Credit: DLR/ESA/NASA

Effective countermeasures are needed for astronauts to be able to live in space, on the Moon or on Mars for long periods of time in the future.

Artificial Gravity as a countermeasure (AGBRESA) is a major long-term bed-rest study that will be carried out by the German Aerospace Center (Deutsches Zentrum für Luft- und Raumfahrt; DLR), in cooperation with the European Space Agency (ESA) and NASA.

DLR’s short-arm human centrifuge.
Credit: :envihab

To be launched later this month, a first is use of artificial gravity as a possible means of overcoming the negative effects of weightlessness on the human body. The artificial gravity will be created by having the test participants lie down in the DLR short-arm human centrifuge once per day.

State-of-the-art facility

This unique research effort makes use of :envihab (from the words “Environment” and “Habitat”), a one-story, 3500-square-meter, state-of-the-art facility.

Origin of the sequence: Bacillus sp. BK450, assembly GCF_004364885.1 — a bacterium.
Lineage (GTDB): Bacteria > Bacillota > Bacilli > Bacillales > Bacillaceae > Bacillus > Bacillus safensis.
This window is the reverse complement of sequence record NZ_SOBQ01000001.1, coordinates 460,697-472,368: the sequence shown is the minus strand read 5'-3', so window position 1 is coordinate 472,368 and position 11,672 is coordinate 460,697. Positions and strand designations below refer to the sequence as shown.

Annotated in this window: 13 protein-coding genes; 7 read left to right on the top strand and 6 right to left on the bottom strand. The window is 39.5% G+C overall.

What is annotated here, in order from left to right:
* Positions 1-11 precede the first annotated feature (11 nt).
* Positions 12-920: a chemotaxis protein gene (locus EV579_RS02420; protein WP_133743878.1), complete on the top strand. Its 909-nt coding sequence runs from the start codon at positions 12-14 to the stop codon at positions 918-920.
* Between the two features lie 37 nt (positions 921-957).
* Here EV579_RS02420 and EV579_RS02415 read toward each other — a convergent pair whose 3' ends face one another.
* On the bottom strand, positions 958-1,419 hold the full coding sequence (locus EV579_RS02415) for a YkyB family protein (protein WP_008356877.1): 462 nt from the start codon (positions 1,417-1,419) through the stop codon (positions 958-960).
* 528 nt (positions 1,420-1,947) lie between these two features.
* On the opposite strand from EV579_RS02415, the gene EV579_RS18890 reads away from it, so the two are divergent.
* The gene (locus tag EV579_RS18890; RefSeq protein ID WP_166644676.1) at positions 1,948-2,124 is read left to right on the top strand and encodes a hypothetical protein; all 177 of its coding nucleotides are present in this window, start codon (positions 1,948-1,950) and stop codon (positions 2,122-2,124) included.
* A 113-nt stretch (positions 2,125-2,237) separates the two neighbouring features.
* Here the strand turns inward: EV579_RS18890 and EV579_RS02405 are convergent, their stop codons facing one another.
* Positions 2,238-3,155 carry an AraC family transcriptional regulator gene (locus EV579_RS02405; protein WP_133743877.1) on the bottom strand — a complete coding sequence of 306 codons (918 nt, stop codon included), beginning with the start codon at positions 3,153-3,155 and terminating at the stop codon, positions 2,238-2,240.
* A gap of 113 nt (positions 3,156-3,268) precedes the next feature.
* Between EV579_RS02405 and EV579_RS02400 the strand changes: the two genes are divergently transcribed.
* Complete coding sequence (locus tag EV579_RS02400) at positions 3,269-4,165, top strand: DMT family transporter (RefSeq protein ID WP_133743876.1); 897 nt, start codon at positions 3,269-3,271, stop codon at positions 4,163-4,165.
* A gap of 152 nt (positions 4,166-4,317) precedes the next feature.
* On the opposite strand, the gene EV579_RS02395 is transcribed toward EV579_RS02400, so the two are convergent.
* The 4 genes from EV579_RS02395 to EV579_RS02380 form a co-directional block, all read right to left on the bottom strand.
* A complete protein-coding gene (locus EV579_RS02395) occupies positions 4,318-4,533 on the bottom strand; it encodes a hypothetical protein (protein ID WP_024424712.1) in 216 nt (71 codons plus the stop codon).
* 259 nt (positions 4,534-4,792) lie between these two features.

Eight separate modules are used in a “house within a house” design.

Credit: :envihab

:envihab includes a short-arm human centrifuge to, for instance, conduct cardiovascular, bone and muscle research, laboratories for studying the effects of oxygen reduction and pressure decrease on test subjects, MRI/PET analysis facilities, rooms for psychological stress simulations and rehabilitations, microbiological and molecular biological research tools, as well as places to house and monitor test subjects.

At :envihab, super-targeted research is conducted in space and flight physiology, radiation biology, space psychology, operational medicine, biomedical research and analogous terrestrial situations.

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